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Is the federal immigration system a failure?

posted Apr 21, 2012, 10:54 PM by Milorad Borota   [ updated Apr 21, 2012, 10:54 PM ]
The Harper government seems to think so, but the stats tell a different story
by Richard Warnica and John Geddes on Wednesday, April 18, 2012 10:44am

Citizenship and Immigration Minister Jason Kenney sees deep flaws in Canada’s immigration system. For too long, he argues, the system has been drawing ambitious newcomers who arrive here ready to work only to find their qualifications aren’t recognized, their experience isn’t valued, or their skills aren’t in demand. “We’ve got to stop this practice,” he said in a major speech in Toronto last month, “of inviting highly trained people to come to Canada if they don’t have jobs or they’re not likely to succeed in the labour market.”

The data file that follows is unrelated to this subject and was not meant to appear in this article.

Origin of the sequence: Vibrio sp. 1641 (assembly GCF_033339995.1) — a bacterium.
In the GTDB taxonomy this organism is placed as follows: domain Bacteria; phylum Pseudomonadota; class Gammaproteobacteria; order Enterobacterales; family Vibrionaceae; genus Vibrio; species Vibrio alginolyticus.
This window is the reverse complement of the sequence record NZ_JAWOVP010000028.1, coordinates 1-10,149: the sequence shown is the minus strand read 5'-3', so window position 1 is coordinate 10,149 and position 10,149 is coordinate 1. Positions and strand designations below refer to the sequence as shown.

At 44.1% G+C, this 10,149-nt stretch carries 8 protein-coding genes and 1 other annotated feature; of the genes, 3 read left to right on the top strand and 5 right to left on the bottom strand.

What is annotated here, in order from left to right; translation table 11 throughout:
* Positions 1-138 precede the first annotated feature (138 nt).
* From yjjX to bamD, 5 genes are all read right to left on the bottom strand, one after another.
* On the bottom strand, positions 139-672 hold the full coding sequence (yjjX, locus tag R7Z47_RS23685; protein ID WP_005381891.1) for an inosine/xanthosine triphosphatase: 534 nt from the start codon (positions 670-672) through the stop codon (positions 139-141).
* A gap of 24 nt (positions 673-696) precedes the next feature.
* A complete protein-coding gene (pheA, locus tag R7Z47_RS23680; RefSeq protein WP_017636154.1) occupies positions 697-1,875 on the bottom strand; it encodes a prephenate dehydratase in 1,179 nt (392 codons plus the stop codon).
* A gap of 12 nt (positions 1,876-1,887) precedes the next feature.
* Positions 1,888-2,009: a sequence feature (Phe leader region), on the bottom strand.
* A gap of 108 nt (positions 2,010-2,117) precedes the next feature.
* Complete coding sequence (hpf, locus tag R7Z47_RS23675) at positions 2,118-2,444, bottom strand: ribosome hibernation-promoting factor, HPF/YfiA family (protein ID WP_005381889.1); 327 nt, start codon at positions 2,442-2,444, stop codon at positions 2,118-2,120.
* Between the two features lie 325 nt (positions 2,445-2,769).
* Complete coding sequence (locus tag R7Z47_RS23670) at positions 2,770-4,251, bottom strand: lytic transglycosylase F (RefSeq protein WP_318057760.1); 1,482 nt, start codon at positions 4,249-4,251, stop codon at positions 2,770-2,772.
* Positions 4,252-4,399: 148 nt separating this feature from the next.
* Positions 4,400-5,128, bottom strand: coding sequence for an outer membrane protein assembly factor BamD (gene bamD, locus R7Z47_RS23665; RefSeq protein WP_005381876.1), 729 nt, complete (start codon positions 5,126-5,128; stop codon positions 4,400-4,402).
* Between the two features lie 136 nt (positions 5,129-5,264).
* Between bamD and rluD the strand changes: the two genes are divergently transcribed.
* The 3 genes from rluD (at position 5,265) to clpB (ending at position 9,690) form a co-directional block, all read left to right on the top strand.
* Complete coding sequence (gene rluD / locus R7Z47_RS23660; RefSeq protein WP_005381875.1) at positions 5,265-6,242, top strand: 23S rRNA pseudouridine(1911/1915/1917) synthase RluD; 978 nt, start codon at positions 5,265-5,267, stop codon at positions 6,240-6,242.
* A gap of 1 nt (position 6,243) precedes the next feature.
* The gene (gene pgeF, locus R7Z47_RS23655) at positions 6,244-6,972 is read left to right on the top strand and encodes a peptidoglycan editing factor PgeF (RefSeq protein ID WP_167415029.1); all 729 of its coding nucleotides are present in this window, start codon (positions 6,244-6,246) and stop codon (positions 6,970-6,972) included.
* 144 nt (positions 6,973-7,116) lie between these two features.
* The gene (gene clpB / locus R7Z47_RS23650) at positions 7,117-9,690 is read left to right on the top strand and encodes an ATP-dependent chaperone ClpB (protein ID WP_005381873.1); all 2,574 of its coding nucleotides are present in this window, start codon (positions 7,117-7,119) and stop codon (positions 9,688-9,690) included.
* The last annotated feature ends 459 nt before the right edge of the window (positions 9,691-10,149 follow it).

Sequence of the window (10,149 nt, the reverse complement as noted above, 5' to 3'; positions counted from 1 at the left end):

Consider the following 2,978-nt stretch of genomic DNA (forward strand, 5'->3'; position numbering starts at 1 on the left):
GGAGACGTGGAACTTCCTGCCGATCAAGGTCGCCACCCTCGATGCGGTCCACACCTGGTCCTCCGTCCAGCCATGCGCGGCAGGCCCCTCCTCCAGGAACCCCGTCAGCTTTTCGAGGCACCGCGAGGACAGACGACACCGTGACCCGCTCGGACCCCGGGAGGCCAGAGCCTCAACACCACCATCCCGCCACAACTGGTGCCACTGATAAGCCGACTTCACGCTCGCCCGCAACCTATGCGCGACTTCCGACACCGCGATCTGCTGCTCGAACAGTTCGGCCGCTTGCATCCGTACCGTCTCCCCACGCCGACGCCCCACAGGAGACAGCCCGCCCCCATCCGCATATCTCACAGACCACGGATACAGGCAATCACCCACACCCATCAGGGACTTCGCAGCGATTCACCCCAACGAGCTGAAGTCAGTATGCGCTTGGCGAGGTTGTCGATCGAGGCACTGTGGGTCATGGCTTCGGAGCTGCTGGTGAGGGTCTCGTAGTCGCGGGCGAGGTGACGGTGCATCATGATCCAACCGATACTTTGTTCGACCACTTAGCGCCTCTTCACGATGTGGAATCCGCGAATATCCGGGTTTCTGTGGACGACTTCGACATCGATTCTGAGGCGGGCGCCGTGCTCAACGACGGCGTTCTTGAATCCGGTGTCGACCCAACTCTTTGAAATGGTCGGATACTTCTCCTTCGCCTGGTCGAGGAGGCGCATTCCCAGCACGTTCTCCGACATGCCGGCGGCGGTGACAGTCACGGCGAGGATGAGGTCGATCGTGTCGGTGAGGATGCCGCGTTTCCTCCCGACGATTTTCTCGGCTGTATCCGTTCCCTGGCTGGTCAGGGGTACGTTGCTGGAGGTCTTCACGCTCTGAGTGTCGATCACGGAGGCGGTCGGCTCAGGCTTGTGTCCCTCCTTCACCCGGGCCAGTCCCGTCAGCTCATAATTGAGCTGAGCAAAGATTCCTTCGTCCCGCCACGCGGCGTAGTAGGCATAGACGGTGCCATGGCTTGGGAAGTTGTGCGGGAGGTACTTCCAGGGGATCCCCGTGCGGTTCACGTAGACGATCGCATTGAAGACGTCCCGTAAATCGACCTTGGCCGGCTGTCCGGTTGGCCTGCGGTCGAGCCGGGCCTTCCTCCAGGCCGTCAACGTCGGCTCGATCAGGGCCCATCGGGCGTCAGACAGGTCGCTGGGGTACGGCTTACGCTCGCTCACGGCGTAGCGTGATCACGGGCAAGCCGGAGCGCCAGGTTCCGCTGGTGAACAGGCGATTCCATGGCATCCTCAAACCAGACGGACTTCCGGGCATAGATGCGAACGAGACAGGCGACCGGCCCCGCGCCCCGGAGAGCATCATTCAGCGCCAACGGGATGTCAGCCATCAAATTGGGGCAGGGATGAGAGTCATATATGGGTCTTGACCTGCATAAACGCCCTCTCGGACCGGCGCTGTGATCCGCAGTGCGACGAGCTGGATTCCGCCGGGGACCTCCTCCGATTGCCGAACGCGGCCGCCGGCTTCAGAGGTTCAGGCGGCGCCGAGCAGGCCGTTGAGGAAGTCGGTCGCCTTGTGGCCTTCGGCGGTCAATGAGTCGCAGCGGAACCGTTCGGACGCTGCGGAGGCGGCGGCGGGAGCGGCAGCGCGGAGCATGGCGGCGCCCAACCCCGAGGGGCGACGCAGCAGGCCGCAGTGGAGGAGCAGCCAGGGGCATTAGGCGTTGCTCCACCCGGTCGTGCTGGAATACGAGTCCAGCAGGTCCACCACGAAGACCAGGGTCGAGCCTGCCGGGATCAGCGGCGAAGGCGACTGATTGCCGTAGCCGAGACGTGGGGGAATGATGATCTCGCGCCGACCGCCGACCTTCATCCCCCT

As one of the most visible federal ministers, Kenney has made sure his critique of the system he runs is widely heard and broadly accepted. In particular, companies echo his complaints about Canada bringing in 250,000 newcomers a year, and still failing to provide the workers they need to fill gaps, particularly in the fast-growing West. But as Kenney continues his withering attack, it’s worth asking: Is the federal program really the unmitigated disaster he suggests? Not by international standards, where Canada is rated highly for its successful integration of immigrants into the economy, or even by some of the yardsticks Kenney has been using to argue Canada’s existing immigration system needs to be completely overhauled.

Some of the clearest evidence showing the program’s success comes from Kenney’s own department. For instance, Kenney points to the so-called provincial nomination program—through which provinces bring in immigrants chosen to fill job vacancies—as the model for reform.

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